It looks like a pizza what is seen in a Pompeian painting from 2000 years ago, but obviously it cannot be, strictly speaking, since some of the most characteristic ingredients were missing, namely tomatoes and mozzarella.
According to the archaeologists of the Archaeological Park of Pompeii, it is supposed that next to a wine cup, placed on a silver tray, there is a flat-shaped focaccia acting as a support for various fruits, seasoned with spices or perhaps a type of pesto (known as moretum in Latin).
Furthermore, dried fruits and a garland of yellow medlars are also present on the same tray, alongside dates and pomegranates. This kind of imagery, known in ancient times as xenia, drew inspiration from the "hospitable gifts" that were offered to guests according to a Greek tradition dating back to the Hellenistic period (3rd-1st century BC). About three hundred such depictions are known from the Vesuvian cities, which often allude to the sacred sphere in addition to that of hospitality.
"Pompeii never ceases to amaze, it is a treasure chest that always reveals new treasures," says the Minister of Culture, Gennaro Sangiuliano. "Beyond the matter of merit, which scholars will discuss, the global value of this site should be emphasized. We are dedicating our efforts to the protection and development of this heritage, in accordance with Article 9 of the Constitution, which is an absolute priority."
"In addition to the precise identification of the depicted food," comments Gabriel Zuchtriegel, the director of the Archaeological Park of Pompeii, "we find in this fresco some themes from the Hellenistic tradition, later developed by authors of the Roman-Imperial era such as Virgil, Martial, and Philostratus. I think of the contrast between a frugal and simple meal, which evokes a sphere between the bucolic and the sacred, on the one hand, and the luxury of silver trays and the refinement of artistic and literary representations on the other. How can we not think, in this regard, of pizza, which also originated as a 'poor' dish in southern Italy but has now conquered the world and is served even in Michelin-starred restaurants?"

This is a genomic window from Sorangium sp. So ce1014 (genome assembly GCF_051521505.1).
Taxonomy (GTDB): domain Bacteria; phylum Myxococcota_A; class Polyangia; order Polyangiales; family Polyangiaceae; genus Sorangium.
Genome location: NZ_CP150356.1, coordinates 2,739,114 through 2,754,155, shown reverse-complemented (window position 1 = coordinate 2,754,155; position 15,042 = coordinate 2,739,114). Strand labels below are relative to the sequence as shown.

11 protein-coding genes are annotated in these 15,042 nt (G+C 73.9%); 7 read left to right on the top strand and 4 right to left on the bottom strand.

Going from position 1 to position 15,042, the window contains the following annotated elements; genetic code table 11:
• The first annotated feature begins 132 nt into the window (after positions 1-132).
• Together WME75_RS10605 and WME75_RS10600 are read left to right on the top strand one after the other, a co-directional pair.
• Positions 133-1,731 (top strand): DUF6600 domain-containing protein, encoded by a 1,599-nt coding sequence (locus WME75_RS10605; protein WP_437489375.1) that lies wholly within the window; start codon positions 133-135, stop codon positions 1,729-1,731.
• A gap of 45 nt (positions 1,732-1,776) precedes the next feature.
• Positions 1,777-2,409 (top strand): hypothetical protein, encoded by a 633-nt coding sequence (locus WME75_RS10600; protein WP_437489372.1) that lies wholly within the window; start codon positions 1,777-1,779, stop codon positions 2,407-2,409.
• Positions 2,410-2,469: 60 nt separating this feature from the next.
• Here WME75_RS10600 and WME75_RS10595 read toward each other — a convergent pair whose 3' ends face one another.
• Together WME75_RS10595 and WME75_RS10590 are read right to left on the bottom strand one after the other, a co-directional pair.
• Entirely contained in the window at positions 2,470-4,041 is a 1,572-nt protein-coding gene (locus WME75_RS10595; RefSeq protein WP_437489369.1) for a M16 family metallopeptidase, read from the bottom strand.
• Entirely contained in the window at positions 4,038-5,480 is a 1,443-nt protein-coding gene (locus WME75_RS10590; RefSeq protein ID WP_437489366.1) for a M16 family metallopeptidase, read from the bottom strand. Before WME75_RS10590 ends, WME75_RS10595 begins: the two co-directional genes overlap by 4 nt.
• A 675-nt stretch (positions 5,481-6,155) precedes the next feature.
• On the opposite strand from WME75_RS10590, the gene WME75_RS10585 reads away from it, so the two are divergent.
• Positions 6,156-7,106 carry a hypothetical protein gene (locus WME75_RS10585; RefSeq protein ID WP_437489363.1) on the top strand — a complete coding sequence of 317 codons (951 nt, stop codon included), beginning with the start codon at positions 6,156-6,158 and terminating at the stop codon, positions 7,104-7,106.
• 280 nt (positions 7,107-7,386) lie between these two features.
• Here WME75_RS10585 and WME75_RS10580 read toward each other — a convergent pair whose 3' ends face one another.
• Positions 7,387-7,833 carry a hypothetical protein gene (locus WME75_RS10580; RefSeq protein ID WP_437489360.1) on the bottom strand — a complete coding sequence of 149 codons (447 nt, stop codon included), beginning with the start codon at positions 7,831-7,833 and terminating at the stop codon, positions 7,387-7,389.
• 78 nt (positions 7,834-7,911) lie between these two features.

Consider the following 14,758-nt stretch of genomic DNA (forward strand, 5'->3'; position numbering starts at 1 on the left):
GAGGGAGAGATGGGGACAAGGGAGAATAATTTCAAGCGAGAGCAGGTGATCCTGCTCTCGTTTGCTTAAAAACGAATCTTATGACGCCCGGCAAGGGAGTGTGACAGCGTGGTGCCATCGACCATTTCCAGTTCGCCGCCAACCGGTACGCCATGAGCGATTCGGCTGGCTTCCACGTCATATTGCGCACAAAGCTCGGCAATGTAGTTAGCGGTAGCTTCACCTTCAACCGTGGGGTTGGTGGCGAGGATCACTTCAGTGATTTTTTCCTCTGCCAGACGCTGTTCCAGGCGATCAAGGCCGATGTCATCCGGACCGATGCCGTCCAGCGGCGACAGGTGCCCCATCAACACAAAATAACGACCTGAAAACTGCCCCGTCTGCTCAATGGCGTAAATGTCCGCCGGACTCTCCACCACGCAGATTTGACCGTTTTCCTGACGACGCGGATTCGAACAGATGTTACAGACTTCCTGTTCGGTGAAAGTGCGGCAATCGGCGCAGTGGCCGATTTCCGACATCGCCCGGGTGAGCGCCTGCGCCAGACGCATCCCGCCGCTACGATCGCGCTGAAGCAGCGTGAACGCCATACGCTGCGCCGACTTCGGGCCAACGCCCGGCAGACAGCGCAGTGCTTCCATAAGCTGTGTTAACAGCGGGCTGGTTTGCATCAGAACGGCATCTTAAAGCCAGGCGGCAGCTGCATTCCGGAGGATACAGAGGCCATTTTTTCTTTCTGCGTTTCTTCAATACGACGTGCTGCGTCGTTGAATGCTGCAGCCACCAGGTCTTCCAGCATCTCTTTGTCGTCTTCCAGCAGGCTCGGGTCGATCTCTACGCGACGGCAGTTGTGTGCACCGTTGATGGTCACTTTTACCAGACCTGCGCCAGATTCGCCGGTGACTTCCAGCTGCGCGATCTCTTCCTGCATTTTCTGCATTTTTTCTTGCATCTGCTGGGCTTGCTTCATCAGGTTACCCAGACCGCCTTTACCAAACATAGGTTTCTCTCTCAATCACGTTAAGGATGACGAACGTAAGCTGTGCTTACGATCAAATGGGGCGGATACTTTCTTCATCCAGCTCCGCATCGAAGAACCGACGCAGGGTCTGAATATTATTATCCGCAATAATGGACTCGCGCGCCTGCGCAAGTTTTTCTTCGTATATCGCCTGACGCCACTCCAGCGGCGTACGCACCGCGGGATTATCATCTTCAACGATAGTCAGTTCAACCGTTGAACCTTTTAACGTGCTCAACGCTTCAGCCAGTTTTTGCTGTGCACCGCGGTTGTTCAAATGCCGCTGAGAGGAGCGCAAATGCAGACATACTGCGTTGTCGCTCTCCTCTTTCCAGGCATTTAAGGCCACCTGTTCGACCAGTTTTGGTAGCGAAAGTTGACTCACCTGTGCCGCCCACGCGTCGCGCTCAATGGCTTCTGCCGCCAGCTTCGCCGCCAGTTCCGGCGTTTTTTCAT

The fresco was found in the atrium of a house in Insula 10 of Regio IX, currently under excavation. It was connected to a bakery that was partially explored between 1888 and 1891, and the investigations resumed last January. The structures excavated in the 19th century, partially visible, already suggested the presence of a large atrium with the classic succession of rooms on the eastern side and, on the opposite side, the entrance to the productive sector of the oven. The atrium was cleared of the debris from the 19th-century excavations, revealing the collapse of the roofs, within the layer of white pumice and a residual portion of volcanic flow deposits (cinerite) in the southern sector.
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